After 1028, the Greek monk Simeon lived as a hermit in the ruins of the Porta Nigra. After his death (1035) and sanctification, the Simeonstift monastery was built next to the Porta Nigra to honor him. Saving it from further destruction, the Porta Nigra was transformed into a church: The inner court of the gate was roofed and intermediate ceilings were inserted. The two middle storeys of the former gate were converted into church naves: the upper storey being for the monks and the lower storey for the general public. The ground floor with the large gates was sealed, and a large outside staircase was constructed alongside the south side (the town side) of the gate, up to the lower storey of the church. A small staircase led further up to the upper storey. The church rooms were accessible through former windows of the western tower of the Porta Nigra that were enlarged to become entrance doors (still visible today). The top floor of the western tower was used as church tower, the eastern tower was leveled, and an apse added at its east side. An additional gate - the much smaller Simeon Gate - was built adjacent to the East side of the Porta Nigra and served as a city gate in medieval times.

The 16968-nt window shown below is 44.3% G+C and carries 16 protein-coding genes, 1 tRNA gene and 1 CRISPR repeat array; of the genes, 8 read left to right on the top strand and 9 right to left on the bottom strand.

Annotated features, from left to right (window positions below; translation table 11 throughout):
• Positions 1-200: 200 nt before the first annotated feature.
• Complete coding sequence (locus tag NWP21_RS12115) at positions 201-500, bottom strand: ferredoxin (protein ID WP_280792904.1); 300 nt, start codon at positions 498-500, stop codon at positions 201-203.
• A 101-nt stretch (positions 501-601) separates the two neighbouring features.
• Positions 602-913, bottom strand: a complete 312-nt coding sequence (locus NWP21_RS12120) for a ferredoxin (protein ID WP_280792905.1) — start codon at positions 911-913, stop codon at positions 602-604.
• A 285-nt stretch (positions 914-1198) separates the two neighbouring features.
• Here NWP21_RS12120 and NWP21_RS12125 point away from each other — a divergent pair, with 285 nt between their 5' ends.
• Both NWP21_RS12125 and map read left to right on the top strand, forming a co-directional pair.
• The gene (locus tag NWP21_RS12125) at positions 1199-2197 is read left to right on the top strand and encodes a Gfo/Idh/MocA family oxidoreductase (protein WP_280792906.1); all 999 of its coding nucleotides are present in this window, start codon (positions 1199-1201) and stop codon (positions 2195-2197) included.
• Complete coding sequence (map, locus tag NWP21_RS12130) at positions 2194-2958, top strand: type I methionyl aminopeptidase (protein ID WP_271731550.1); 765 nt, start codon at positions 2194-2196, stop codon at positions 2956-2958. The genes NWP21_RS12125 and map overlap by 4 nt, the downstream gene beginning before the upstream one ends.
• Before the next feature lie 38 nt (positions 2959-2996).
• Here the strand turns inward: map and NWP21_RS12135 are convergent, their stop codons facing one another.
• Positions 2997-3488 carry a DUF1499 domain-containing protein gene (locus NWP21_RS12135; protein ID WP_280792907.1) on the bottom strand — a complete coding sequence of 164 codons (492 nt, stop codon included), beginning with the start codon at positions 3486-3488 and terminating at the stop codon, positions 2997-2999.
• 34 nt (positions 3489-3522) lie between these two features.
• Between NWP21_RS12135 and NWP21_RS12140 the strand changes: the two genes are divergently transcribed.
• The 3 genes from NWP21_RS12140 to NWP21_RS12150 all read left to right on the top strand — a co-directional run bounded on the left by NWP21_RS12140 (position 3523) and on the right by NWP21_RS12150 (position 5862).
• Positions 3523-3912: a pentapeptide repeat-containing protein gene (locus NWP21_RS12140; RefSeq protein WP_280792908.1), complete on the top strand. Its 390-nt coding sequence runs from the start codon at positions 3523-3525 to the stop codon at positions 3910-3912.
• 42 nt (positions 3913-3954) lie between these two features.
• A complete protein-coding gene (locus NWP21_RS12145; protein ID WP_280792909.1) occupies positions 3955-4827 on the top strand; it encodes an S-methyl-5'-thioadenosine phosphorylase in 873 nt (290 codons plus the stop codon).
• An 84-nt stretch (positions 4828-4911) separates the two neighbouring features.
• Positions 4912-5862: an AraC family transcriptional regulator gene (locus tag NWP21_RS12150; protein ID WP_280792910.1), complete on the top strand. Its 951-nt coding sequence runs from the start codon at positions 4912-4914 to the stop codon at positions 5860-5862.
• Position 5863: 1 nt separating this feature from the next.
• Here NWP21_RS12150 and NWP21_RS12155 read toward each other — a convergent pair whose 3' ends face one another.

In 1802 Napoleon Bonaparte dissolved the church in the Porta Nigra and the monastery beside it, along with the vast majority of Trier"s numerous churches and monasteries. On his visit to Trier in 1804, Napoleon ordered that the Porta Nigra be converted back to its Roman form. Only the apse was kept; but the eastern tower was not rebuilt to its original height. Local legend has it that Napoleon originally wanted to completely tear down the church, but locals convinced him that the church had actually been a Gaulish festival hall before being turned into a church. Another version of the story is that they told him about its Roman origins, persuading him to convert the gate back to its original form.

In 1986 the Porta Nigra was designated a World Heritage Site, along with other Roman monuments in Trier and its surroundings. The modern appearance of the Porta Nigra goes back almost unchanged to the reconstruction ordered by Napoleon. At the south side of the Porta Nigra, remains of Roman columns line the last 100 m of the street leading to the gate. Positioned where they had stood in Roman times, they give a slight impression of the aspect of the original Roman street that was lined with colonnades. The Porta Nigra, including the upper floors, is open to visitors.